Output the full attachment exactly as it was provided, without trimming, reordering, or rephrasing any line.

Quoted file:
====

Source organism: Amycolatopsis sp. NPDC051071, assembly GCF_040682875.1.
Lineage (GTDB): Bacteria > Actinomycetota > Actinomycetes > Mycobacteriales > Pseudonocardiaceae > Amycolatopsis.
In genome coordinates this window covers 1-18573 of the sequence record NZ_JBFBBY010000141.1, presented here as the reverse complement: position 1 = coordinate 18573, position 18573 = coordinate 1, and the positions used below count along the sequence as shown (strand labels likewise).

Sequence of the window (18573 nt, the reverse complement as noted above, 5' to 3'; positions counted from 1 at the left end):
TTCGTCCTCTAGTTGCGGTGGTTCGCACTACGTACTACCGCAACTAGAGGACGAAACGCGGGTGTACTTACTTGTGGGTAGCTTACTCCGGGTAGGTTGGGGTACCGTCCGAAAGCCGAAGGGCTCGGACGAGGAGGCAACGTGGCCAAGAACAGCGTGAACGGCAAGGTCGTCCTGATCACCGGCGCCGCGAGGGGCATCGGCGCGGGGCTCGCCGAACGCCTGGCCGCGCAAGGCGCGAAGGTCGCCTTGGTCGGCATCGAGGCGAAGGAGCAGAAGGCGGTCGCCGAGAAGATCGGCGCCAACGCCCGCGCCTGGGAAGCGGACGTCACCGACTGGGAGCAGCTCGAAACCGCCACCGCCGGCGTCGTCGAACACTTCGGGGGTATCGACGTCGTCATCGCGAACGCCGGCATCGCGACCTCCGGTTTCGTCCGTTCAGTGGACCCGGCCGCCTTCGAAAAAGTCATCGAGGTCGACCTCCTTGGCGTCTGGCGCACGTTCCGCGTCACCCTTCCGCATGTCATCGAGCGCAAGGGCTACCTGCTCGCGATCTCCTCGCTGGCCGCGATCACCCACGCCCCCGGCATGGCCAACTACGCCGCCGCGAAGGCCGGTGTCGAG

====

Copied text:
Source organism: Amycolatopsis sp. NPDC051071, assembly GCF_040682875.1.
Lineage (GTDB): Bacteria > Actinomycetota > Actinomycetes > Mycobacteriales > Pseudonocardiaceae > Amycolatopsis.
In genome coordinates this window covers 1-18573 of the sequence record NZ_JBFBBY010000141.1, presented here as the reverse complement: position 1 = coordinate 18573, position 18573 = coordinate 1, and the positions used below count along the sequence as shown (strand labels likewise).

Sequence of the window (18573 nt, the reverse complement as noted above, 5' to 3'; positions counted from 1 at the left end):
TTCGTCCTCTAGTTGCGGTGGTTCGCACTACGTACTACCGCAACTAGAGGACGAAACGCGGGTGTACTTACTTGTGGGTAGCTTACTCCGGGTAGGTTGGGGTACCGTCCGAAAGCCGAAGGGCTCGGACGAGGAGGCAACGTGGCCAAGAACAGCGTGAACGGCAAGGTCGTCCTGATCACCGGCGCCGCGAGGGGCATCGGCGCGGGGCTCGCCGAACGCCTGGCCGCGCAAGGCGCGAAGGTCGCCTTGGTCGGCATCGAGGCGAAGGAGCAGAAGGCGGTCGCCGAGAAGATCGGCGCCAACGCCCGCGCCTGGGAAGCGGACGTCACCGACTGGGAGCAGCTCGAAACCGCCACCGCCGGCGTCGTCGAACACTTCGGGGGTATCGACGTCGTCATCGCGAACGCCGGCATCGCGACCTCCGGTTTCGTCCGTTCAGTGGACCCGGCCGCCTTCGAAAAAGTCATCGAGGTCGACCTCCTTGGCGTCTGGCGCACGTTCCGCGTCACCCTTCCGCATGTCATCGAGCGCAAGGGCTACCTGCTCGCGATCTCCTCGCTGGCCGCGATCACCCACGCCCCCGGCATGGCCAACTACGCCGCCGCGAAGGCCGGTGTCGAG